Matt C. Abbott
September 2, 2013
Nuns in crisis; 'Lily's Miracle'
By Matt C. Abbott

The following is a brief interview with Ann Carey, author of Sisters in Crisis: Revisited (2013), published by Ignatius Press. Thanks to Mrs. Carey for taking the time to respond to my questions; and thanks to Kevin Wandra of Carmel Communications for facilitating this interview.

Click here to order a copy of the book directly from the publisher.



1. What inspired you to write Sisters in Crisis?

Ann Carey: I always had an interest in sisters, for they had been my teachers from kindergarten through college. I was writing for Our Sunday Visitor in 1992 when I was asked to write an article about the Vatican approval of a second superiors' conference for U.S. women religious – the Council of Major Superiors of Women Religious. U.S. women religious already had a superiors' conference – the Leadership Conference of Women Religious (LCWR). That was the first time the Vatican had ever recognized more than one superiors' conference in the same country, so I wondered why this happened.

In researching the article I found that two different visions of religious life had evolved among sisters since the close of Vatican II in 1965. Thus, the Vatican erected the second superiors' conference to accommodate the sisters who were living the Church's classic model of religious life and did not embrace the evolving vision of a diverse religious life espoused by the LCWR.

I became very interested in why sisters had taken these two very different paths of renewal, and I realized this was an important story that had never been told completely. I live near the University of Notre Dame, where the archives of many organizations of women religious are deposited, so I had rich archival resources available for researching a book. The first edition was published in 1997, and the second, updated edition in 2013.

2. What role, if any, did the Second Vatican Council play in this crisis of faith and leadership?

Ann Carey: I would say that Vatican II played a very critical role, for some sisters used Vatican II as an excuse for changing their religious orders in ways the Council Fathers never envisioned. The council documents did recognize that many orders needed to reform, update and renew themselves. That renewal was to involve applying the order's original apostolate to modern needs, getting rid of obsolete customs, paying more attention to the psychological and physical needs of members, giving members more of a voice in community issues, and enriching the spiritual life of the members. Contrary to what some sister "reformers" said, Vatican II did not call for religious orders to leave their apostolates in Catholic institutions, or to stop living and praying together in community, or to develop their own theology of religious life, or to assert independence from the teaching authority of the Church.

3. What are a few examples of religious communities that are presently growing, and how should Catholics support them?

Ann Carey: The religious orders that are growing are the ones that live the classic model of religious life – a clear religious identity; a common apostolate exercised in the name of the Catholic Church; life and prayer in common; and fidelity to Church teachings and the Magisterium. Recent studies of new vocations show that young people are most attracted to these kinds of orders that live a distinctly religious lifestyle and whose members are joyful in their vocation.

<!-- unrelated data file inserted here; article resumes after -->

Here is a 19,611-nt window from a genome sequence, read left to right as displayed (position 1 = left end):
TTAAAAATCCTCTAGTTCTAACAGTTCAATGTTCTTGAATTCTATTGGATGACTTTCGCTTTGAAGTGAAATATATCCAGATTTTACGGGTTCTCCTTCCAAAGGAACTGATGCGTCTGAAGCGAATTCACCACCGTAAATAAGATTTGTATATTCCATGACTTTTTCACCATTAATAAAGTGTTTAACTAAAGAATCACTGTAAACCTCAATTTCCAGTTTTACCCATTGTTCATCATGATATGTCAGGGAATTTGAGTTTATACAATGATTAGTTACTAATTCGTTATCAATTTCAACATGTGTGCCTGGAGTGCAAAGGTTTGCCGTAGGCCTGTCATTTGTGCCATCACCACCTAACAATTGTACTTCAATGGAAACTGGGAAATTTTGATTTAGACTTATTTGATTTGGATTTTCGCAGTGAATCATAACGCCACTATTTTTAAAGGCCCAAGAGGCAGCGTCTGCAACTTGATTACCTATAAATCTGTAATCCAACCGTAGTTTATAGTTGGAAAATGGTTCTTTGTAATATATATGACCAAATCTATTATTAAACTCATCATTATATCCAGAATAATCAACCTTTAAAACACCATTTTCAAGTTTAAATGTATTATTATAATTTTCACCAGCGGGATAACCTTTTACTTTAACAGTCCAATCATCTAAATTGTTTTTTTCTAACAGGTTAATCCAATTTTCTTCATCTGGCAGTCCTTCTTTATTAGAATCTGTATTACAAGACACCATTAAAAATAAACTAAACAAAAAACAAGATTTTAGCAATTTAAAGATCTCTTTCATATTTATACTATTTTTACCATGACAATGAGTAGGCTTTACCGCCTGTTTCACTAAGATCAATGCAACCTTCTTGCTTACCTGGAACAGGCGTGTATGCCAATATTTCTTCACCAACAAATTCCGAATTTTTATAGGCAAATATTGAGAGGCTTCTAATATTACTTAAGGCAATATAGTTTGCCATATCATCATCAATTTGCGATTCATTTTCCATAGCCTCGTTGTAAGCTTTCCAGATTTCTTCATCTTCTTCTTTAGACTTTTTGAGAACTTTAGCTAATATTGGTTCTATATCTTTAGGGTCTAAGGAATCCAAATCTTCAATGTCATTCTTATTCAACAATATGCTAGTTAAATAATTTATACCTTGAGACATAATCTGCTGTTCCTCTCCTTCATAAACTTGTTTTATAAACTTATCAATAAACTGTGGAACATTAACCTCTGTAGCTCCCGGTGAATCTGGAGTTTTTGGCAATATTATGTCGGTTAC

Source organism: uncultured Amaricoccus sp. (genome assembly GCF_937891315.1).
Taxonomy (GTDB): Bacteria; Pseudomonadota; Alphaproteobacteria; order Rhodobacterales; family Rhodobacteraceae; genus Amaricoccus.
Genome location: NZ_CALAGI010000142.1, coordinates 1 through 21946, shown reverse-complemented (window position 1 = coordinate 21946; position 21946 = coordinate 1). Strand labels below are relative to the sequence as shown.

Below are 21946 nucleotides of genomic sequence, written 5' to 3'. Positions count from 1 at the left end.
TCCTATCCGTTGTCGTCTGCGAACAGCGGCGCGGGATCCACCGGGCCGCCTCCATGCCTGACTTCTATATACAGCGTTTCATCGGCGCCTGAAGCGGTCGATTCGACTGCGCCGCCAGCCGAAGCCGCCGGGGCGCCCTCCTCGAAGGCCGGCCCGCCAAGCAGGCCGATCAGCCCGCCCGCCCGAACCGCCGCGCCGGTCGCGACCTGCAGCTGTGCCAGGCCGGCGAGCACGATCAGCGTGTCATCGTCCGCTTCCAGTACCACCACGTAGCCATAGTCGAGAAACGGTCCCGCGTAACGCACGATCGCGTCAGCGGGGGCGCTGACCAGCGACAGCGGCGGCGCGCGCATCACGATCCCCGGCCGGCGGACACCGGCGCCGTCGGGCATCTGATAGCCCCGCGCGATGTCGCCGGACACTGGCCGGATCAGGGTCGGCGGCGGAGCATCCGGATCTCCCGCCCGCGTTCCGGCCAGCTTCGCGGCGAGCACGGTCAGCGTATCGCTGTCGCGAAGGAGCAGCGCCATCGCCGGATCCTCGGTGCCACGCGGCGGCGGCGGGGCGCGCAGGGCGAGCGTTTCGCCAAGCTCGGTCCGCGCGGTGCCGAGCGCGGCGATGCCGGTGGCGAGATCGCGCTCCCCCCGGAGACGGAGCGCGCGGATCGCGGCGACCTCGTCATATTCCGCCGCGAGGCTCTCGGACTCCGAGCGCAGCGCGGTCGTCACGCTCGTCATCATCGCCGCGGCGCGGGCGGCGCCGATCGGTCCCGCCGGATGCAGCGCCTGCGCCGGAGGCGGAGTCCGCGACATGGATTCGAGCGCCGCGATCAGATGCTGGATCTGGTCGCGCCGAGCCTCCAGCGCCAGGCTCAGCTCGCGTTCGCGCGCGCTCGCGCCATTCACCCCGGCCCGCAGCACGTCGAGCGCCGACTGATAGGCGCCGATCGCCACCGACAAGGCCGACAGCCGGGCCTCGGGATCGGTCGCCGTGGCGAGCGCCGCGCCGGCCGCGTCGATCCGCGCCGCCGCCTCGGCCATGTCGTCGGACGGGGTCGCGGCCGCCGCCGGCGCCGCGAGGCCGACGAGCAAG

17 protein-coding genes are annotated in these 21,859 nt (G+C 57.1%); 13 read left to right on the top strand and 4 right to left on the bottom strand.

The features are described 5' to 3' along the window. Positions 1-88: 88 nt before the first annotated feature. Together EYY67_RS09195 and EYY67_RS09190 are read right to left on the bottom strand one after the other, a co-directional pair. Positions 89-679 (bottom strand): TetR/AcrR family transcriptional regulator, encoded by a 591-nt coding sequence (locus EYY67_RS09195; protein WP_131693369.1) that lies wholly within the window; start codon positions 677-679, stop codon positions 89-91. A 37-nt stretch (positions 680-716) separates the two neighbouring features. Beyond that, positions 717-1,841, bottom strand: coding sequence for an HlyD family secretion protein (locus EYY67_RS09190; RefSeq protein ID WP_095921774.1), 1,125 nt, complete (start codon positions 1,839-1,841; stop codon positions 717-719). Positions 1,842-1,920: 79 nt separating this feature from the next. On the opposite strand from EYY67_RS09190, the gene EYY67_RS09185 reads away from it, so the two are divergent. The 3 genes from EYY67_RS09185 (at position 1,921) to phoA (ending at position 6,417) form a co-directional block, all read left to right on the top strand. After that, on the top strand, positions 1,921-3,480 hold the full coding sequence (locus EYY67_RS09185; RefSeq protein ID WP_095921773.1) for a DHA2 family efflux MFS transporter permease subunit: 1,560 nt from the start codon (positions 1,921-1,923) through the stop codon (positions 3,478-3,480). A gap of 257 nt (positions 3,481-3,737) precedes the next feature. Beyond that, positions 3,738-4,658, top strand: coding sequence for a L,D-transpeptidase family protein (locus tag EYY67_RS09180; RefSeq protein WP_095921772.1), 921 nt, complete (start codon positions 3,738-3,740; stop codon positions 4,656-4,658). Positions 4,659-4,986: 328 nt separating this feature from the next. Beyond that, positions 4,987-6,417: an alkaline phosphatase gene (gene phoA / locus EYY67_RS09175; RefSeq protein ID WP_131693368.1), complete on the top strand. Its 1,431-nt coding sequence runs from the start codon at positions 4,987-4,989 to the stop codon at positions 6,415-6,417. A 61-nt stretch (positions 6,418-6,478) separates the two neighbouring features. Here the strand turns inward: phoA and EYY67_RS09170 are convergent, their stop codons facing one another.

Space limitations prevent me from listing all the growing orders I know, but let me mention two very different but successful orders. The Dominican Sisters of Saint Cecilia of Nashville, Tenn., is over 150 years old. A teaching order, it had always been rather small and regional, but as many orders of women religious became more diverse in their identity, work and lifestyle, young women from all over began to come in greater numbers to these Dominicans. Recently the Dominicans had to add onto their motherhouse buildings to accommodate the consistently large number of young women entering the order each year. These sisters are in constant demand as teachers in Catholic schools, and their increasing numbers now make possible their presence in numerous states and foreign countries.

The Sisters of Life of New York is relatively new, having been founded in 1991. It is a good example of the Vatican II call to adapt the apostolate to modern needs, for the Sisters of Life take a fourth vow to protect and enhance the sacredness of human life. This order assists pregnant women and supports them in giving life to their children. It also offers hope and healing retreats to those who have suffered abortion.

Such classic religious orders are sprinkled across the country, though some are still very small. Catholics will recognize the sisters from these orders by their joyful witness to their vocation, their fidelity to the Church, and their life and prayer in community. We can support these sisters by volunteering in their ministries, by telling others about them, by encouraging young women to get to know the sisters, by making financial contributions, and of course by praying for them.



Click here to watch a short, heartwarming pro-life video titled "Lily's Miracle."

© Matt C. Abbott

 

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Matt C. Abbott

Matt C. Abbott is a Catholic commentator with a Bachelor of Arts degree in communication, media and theatre from Northeastern Illinois University. He's been interviewed on MSNBC, NPR, WLS-TV (ABC) in Chicago, WMTV (NBC) in Madison, Wis., and has been quoted in The New York Times and the Chicago Tribune. He can be reached at mattcabbott@gmail.com.


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